1. THE GIRL ON THE TRAIN, by Paula Hawkins. (Riverhead) A psychological thriller set in London.
2. ALL THE LIGHT WE CANNOT SEE, by Anthony Doerr. (Scribner) The lives of a blind French girl and a gadget-obsessed German boy before and during World War II.
3. ENDANGERED, by C.J. Box. (Putnam) When his 18-year-old ward is found beaten in a ditch, the Montana game warden Joe Pickett suspects her boyfriend, a rodeo star.
4. A SPOOL OF BLUE THREAD, by Anne Tyler. (Knopf) Four generations of a family are drawn to a house in the Baltimore suburbs.
5. THE BURIED GIANT, by Kazuo Ishiguro. (Knopf) In a semi-historical ancient Britain, an elderly couple set out in search of their son.
6. LAST ONE HOME, by Debbie Macomber. (Ballantine) Three estranged sisters work to resolve their differences.
7. THE NIGHTINGALE, by Kristin Hannah. (St. Martin's) Two sisters in World War II France: one struggling to survive in the countryside, the other joining the Resistance in Paris.
8. WORLD GONE BY, by Dennis Lehane. (Morrow/HarperCollins) In 1943, the gangster Joe Coughlin, a rising power in the Tampa underworld, discovers that there is a contract out on his life; the final book in a trilogy.
9. THE ASSASSIN, by Clive Cussler and Justin Scott. (Putnam) The detective Isaac Bell investigates the murders of opponents of the Standard Oil trust in 1905.
10. PRODIGAL SON, by Danielle Steel. (Delacorte) Twins, one good and one bad, reunite after 20 years when one of them returns to their hometown.
1. DEAD WAKE, by Erik Larson. (Crown) The last voyage of the Lusitania, by the author of "The Devil in the White City."
2. BEING MORTAL, by Atul Gawande. (Metropolitan/Holt) The surgeon and New Yorker writer considers how doctors fail patients at the end of life and how they can do better.
3. EVERY DAY I FIGHT, by Stuart Scott with Larry Platt. (Blue Rider) A memoir by the ESPN anchor and commentator, who died of cancer in January.
4. KILLING PATTON, by Bill O'Reilly and Martin Dugard. (Holt) The host of "The O'Reilly Factor" recounts the death of Gen. George S. Patton in December 1945.
5. YES PLEASE, by Amy Poehler. (Dey Street/Morrow) A humorous miscellany from the comedian and actress.
6. H IS FOR HAWK, by Helen Macdonald. (Grove) A grief-stricken British woman decides to raise a goshawk, a fierce bird that is notoriously difficult to tame.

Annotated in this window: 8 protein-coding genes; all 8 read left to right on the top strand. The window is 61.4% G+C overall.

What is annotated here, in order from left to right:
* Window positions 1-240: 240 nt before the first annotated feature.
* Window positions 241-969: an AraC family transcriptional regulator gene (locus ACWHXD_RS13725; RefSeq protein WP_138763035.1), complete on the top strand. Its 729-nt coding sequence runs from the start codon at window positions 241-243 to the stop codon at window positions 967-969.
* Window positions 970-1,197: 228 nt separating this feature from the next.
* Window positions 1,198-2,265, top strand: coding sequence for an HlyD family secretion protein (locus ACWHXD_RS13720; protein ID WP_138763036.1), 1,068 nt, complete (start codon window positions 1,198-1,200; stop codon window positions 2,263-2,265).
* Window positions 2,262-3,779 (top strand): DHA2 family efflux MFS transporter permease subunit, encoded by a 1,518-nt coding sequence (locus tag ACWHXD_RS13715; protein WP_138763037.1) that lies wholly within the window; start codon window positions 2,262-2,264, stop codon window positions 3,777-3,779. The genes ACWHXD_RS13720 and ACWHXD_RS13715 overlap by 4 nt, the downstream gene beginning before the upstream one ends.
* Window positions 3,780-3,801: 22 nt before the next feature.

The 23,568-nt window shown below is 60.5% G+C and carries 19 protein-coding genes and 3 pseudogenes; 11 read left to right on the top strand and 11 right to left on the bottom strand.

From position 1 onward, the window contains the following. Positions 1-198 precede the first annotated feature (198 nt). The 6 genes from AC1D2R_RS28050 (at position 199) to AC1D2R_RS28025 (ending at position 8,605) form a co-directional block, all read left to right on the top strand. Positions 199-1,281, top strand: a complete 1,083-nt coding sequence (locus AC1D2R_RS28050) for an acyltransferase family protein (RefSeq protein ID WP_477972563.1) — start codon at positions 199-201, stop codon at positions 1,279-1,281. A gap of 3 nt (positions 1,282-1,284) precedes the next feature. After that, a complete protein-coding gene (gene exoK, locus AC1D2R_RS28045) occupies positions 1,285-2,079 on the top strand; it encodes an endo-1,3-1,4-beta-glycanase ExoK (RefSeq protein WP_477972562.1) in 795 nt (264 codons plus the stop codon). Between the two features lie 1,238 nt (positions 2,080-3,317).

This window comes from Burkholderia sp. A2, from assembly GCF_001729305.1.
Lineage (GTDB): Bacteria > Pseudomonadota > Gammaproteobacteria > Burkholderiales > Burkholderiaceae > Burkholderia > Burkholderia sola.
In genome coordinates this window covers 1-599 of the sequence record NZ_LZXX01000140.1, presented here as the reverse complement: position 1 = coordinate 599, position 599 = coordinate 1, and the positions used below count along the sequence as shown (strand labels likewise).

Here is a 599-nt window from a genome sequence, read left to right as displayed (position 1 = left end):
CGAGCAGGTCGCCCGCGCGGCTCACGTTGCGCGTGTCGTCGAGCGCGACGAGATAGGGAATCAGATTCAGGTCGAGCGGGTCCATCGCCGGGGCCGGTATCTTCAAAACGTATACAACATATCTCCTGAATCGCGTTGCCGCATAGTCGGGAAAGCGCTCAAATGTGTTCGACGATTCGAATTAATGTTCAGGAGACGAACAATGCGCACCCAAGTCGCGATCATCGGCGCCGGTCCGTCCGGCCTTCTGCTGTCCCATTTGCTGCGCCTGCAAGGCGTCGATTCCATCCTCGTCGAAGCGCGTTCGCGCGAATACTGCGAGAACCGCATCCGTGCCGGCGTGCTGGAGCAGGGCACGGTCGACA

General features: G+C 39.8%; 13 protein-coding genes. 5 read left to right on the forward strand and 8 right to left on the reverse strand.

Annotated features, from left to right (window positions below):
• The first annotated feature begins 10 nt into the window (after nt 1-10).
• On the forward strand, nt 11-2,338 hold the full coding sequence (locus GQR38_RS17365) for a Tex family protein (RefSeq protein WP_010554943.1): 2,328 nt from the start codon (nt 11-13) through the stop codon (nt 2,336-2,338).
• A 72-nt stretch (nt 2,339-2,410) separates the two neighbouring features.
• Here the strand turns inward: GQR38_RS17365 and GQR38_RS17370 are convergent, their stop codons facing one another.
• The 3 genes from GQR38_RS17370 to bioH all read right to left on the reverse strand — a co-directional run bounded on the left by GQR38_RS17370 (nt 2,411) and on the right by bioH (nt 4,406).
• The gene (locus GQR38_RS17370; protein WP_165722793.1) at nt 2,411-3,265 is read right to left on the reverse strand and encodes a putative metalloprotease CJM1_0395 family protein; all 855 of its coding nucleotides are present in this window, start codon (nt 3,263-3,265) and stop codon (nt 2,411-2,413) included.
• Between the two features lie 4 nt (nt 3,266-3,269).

7. WHAT IF? by Randall Munroe. (Houghton Mifflin Harcourt) Scientific (but often humorous) answers to hypothetical questions, based in part on the author's website, xkcd.com.
8. GIRL IN A BAND, by Kim Gordon. (Dey Street/Morrow) A memoir by a founding member of Sonic Youth.
9. BETTYVILLE, by George Hodgman. (Viking) A New York editor returns to his Missouri hometown to care for his aging mother.
10. OUR KIDS, by Robert D. Putnam. (Simon & Schuster) A social scientist argues that income inequality is creating an "opportunity gap" for poor children that is destroying the American dream.
Advice, How-To and Miscellaneous
1. THE LIFE-CHANGING MAGIC OF TIDYING UP, by Marie Kondo. (Ten Speed) A guide to decluttering by discarding your expendable objects all at once and taking charge of your space.
2. GET WHAT'S YOURS, by Laurence J. Kotlikoff, Philip Moeller and Paul Solman. (Simon & Schuster) A guide to deciding when to claim Social Security benefits and to getting all you're eligible for when you do.
3. THE FIVE LOVE LANGUAGES, by Gary Chapman. (Northfield) How to communicate love in a way a spouse will understand — with quality time, affirmative words, gifts, acts of service, and physical touch.
4. 10-DAY GREEN SMOOTHIE CLEANSE, by JJ Smith. (Atria) Beverages of combined leafy greens and fruits are the basis for a weight loss and health plan.
5. GODDESSES NEVER AGE, by Christiane Northrup. (Hay House) A doctor reconfigures the psychology of aging. (b)
Rankings reflect sales at venues nationwide for the week ending March 14. An (x) indicates that a book's sales are barely distinguishable from those of the book above. A (b) indicates that some sellers report receiving bulk orders.